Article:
by Luke Blanchard


Springblossom the fairy went tripping down the fairy path that ran through the wild part of the garden, eager to begin her tasks for the day. There were the daisies to pollinate, and birthday gifts to be laid out ready for the baby spiders in the egg sac under the dry oak leaf. The thrips had been nibbling at the petals of the roses, and she meant to tell them off sternly. She smiled and spread her arms to enjoy the warmth of the sun.


Rumplestiltskin the kitten was hiding nearby in the long grass. His eyes followed her as she came down the walk. As she was passing he leapt out and cuffed her with a paw, knocking her to the ground. Then he sat on his haunches to watch her.


Bruised and shaking, Springblossom slowly sat up. Her heart jumped when she saw the kitten and realised what had happened. At first she was too terrified to move, for fear of triggering another attack. But before long the cat began to look away, as if he had lost interest. Avoiding sudden movements, she began to get up while slowly spreading her wings. The cat still seemed distracted, so she jumped into the air to fly away. Immediately he lashed out and knocked her back down.


For a while she lay completely still. Then she began haltingly to hoist herself up, to look at her tormentor. Her face and body were badly bruised and one of her wings hung down her back limply. Instead of fear she felt complete hopelessness. Once again the cat was sitting on his haunches, sometimes looking at her and sometimes looking away. She no longer believed this meant he wasn’t watching her closely. She could hear the buzzing sound of a bee somewhere and the other usual garden noises.


Suddenly the cat lashed out again, once more knocking her flat. This time he opened a gash in her side, and she cried out. There was an eruption of sparks from the wound, as from a sparkler. Startled, Rumplestiltskin backed away quickly. But before long the sparkling diminished and died off. When he was quite sure it wouldn’t start again Rumplestiltskin came closer and tentatively prodded the fairy with a paw. She did not respond. He tried another prod. There was no renewal of the sparkling, so he grabbed her with his jaws and bit down hard to make sure she was dead.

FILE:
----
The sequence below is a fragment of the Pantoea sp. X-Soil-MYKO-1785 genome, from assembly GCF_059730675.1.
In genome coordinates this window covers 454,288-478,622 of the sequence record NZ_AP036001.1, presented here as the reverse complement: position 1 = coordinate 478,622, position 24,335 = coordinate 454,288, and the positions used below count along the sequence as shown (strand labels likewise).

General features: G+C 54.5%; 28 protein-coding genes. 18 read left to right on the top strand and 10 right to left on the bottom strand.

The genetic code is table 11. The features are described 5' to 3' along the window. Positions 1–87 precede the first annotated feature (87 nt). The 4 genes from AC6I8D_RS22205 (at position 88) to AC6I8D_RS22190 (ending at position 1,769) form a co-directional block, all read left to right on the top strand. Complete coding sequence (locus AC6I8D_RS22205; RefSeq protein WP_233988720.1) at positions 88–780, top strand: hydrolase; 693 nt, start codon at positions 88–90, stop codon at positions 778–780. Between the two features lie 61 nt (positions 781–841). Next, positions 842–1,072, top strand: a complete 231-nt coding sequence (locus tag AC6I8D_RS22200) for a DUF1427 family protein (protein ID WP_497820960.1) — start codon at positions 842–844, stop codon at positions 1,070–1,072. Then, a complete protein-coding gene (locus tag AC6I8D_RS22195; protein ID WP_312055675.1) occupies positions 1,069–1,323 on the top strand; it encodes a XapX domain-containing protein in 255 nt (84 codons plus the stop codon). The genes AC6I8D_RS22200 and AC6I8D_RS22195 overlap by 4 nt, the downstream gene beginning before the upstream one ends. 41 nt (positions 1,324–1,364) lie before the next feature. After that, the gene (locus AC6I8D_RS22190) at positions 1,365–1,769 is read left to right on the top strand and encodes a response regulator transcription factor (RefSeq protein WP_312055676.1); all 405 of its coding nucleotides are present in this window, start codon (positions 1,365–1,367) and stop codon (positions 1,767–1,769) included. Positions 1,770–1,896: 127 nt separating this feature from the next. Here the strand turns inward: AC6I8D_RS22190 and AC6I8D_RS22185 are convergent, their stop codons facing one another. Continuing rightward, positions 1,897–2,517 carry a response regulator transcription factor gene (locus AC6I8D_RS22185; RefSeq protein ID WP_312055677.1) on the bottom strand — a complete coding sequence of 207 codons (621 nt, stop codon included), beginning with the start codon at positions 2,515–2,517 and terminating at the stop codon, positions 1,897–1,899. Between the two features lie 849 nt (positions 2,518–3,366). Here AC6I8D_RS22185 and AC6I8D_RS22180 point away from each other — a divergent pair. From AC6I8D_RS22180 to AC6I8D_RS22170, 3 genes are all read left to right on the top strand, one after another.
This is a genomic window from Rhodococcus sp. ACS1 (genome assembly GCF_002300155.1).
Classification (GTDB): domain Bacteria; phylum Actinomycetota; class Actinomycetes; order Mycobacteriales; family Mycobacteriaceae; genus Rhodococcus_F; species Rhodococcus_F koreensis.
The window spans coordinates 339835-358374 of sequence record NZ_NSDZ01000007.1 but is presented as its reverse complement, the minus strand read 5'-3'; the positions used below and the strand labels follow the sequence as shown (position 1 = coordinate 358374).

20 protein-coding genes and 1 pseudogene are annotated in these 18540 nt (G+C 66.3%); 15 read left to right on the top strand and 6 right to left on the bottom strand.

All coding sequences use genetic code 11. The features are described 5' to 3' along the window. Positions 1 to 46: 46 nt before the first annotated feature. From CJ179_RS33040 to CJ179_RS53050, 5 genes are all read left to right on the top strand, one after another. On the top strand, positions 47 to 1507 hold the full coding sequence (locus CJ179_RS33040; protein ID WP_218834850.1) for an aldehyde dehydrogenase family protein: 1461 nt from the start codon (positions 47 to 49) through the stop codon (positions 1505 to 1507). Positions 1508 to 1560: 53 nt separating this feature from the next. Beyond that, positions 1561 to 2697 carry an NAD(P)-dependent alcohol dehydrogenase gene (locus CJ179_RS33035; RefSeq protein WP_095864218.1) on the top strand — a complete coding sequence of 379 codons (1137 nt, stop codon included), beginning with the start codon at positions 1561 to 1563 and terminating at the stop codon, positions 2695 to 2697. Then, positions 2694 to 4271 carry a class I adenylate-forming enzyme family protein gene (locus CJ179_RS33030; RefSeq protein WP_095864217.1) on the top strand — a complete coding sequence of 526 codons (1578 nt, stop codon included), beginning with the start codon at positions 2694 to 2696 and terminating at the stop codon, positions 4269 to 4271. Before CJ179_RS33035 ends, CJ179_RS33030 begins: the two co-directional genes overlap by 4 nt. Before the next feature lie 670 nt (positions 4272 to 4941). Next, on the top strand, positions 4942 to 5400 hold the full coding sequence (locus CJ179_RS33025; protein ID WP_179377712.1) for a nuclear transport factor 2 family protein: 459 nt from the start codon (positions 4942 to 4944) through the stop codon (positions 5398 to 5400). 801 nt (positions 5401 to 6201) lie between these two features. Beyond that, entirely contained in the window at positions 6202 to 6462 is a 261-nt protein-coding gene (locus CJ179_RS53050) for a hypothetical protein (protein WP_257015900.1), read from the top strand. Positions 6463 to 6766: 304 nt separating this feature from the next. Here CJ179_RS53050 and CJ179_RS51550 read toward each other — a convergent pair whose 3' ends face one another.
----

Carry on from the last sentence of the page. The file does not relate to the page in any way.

Later in the day Springblossom’s friend Quitchgrass came looking for her. He found what was left of her shoved to the side of the path, near the bluebells where he’d kissed her after the Super Bowl party. He ran home in hysterics, and after going to see the body the mayor called a meeting of the ring council to warn everyone that they might have a serial killer on their hands. As they did.

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If Geoff Johns wrote Enid Blyton fairytales...

To paraphrase "The Unicorn and the Wasp": "Tell me there's no Noddy !" "There's no Noddy... Not anymore."

Thanks, gents. And also for your kind words last year.

Today's fun coincidence:  When I got to the gym this afternoon, one of the TV's was playing a Noddy cartoon.



To Quitchgrass fell the task of telling Mary that Springblossom had been killed. They had played together every week, when she and Mum came over to visit Grandma and she was able to slip away to the bottom of the garden. She had recently seen Peter Pan and was eager to tell Springblossom all about it. But when she got to the place where they met she was surprised to see the wrong fairy waiting for her, and was instantly afraid. When he told her what had happened it seemed to her that the bottom had fallen out of her world. "It's not true! It's not!" she wailed. "Fairies don't die if you believe in them! I do believe in fairies! I DO!"


"No! No!" shouted Quitchgrass in fear. But it was too late. There was a stirring in the earth near the bluebells, where Springblossom had been buried in accordance with fairy custom. An arm forced itself above the surface, followed by a head. The left side of her skull was missing, and at first her jaw hung slackly. Then she saw the girl, and a hungry expression entered her eyes. She began to speak with difficulty. "Hello, Mary," she whispered. "Come closer, Mary..."

Congratulations, LB, you've managed to scare me a little!

Thanks, Baron. I plotted a further continuation, but I decided not to beat that horse to death. Because if you do that on Halloween it springs back to life and rips your throat out.


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